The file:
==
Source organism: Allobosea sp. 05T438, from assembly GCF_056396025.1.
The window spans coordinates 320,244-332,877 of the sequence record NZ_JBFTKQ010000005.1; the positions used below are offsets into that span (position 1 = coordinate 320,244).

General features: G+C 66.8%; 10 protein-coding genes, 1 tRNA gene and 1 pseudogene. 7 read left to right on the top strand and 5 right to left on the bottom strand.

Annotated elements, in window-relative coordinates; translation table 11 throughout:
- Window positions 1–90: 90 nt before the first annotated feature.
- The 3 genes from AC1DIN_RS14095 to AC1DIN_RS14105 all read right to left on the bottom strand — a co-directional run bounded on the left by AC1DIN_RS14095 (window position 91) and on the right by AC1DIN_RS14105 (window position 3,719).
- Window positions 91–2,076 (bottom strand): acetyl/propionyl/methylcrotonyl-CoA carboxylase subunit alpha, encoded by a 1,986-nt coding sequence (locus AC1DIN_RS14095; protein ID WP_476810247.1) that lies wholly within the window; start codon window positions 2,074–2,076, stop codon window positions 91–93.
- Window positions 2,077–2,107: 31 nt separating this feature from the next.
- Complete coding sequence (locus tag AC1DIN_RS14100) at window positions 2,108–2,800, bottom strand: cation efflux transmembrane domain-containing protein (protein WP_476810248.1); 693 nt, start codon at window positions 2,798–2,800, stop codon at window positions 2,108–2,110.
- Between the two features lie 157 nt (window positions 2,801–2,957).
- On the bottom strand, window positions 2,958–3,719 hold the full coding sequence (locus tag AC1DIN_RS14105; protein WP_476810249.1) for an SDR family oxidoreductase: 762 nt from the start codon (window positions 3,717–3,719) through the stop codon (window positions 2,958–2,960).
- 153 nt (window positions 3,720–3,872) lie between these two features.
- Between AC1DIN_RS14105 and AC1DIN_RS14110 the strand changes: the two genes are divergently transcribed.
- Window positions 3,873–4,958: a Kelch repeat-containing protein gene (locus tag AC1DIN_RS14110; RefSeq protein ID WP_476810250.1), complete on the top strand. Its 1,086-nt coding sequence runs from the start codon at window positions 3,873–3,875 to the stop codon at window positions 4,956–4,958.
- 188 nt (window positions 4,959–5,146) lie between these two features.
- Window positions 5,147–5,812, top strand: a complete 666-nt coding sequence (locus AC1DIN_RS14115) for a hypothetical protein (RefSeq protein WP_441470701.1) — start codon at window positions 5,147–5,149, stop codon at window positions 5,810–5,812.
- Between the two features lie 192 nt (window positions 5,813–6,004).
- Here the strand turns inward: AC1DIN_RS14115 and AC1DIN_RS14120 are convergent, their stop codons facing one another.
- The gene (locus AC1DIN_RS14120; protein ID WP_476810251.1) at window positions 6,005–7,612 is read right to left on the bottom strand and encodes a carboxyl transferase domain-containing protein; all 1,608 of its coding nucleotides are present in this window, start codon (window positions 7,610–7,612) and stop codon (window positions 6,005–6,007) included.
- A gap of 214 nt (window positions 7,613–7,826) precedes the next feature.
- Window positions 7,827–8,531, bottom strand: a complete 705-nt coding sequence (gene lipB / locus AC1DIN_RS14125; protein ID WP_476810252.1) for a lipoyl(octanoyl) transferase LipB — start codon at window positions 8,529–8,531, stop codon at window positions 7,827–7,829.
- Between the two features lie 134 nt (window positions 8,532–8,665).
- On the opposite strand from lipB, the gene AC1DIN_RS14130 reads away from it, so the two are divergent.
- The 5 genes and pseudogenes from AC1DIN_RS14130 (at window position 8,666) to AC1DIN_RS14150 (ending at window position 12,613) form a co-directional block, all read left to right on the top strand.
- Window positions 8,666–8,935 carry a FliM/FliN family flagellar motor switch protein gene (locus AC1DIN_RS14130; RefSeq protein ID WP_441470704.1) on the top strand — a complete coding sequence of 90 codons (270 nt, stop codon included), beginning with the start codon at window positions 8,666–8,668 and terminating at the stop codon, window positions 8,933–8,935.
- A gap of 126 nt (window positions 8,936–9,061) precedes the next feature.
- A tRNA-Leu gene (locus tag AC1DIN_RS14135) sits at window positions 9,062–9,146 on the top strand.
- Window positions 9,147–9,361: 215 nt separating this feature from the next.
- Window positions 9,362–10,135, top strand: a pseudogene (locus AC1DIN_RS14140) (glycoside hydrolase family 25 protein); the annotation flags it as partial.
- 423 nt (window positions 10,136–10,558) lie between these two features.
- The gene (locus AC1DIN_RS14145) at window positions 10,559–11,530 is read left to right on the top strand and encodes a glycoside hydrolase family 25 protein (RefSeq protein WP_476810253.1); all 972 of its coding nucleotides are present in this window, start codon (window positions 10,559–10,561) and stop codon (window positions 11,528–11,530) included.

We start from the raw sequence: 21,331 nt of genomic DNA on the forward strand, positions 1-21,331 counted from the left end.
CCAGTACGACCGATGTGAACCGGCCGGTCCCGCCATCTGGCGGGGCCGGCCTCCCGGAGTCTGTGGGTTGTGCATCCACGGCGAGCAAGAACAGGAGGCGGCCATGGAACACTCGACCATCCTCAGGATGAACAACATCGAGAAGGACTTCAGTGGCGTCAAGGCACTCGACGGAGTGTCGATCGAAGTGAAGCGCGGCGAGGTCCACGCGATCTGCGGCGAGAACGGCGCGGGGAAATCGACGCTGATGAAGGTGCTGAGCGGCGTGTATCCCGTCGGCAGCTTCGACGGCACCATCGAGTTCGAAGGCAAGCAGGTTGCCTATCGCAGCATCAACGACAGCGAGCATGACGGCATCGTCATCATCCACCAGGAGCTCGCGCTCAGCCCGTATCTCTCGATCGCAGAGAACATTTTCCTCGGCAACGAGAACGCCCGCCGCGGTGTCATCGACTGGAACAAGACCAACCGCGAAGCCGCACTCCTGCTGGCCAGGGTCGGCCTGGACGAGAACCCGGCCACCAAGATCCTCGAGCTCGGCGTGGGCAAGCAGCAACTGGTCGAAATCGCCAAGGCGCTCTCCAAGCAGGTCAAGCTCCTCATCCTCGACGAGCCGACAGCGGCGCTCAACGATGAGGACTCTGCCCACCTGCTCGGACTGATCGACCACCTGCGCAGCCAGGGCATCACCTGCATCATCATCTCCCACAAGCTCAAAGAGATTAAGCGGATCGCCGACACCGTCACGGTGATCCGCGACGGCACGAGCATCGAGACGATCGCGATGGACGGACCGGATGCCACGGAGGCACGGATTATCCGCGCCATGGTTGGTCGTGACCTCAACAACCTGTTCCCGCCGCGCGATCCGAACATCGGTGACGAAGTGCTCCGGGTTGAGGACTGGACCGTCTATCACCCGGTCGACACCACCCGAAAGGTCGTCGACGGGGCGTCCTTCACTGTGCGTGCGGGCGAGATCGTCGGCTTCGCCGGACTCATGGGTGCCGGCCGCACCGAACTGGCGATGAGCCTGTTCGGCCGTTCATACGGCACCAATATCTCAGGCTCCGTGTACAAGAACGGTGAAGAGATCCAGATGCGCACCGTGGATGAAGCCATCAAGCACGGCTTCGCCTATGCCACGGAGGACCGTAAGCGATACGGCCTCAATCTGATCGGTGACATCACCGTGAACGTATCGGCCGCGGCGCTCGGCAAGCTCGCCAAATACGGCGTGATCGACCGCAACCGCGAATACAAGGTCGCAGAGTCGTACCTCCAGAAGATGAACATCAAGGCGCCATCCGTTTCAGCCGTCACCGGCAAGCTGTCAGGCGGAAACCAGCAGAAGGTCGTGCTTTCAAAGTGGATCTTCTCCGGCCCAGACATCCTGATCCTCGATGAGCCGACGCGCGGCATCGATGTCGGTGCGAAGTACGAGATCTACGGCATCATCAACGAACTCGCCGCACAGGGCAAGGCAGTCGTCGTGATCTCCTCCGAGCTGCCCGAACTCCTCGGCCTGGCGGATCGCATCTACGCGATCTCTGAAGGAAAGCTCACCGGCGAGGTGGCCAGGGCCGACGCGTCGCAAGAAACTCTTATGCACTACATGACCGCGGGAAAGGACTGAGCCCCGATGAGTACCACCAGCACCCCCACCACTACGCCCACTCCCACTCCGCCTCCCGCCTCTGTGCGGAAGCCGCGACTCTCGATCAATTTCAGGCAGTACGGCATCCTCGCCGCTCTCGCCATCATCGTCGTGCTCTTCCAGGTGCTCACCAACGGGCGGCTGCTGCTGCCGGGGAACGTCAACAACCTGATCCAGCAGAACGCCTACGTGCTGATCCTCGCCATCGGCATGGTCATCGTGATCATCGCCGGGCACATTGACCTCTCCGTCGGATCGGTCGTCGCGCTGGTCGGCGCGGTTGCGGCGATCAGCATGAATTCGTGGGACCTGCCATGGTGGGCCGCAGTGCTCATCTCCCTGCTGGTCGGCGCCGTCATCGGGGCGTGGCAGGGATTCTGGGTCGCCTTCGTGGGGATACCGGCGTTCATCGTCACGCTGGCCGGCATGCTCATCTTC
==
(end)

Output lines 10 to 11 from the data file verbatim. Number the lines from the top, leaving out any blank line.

- Between the two features lie 157 nt (window positions 2,801–2,957).
- On the bottom strand, window positions 2,958–3,719 hold the full coding sequence (locus tag AC1DIN_RS14105; protein WP_476810249.1) for an SDR family oxidoreductase: 762 nt from the start codon (window positions 3,717–3,719) through the stop codon (window positions 2,958–2,960).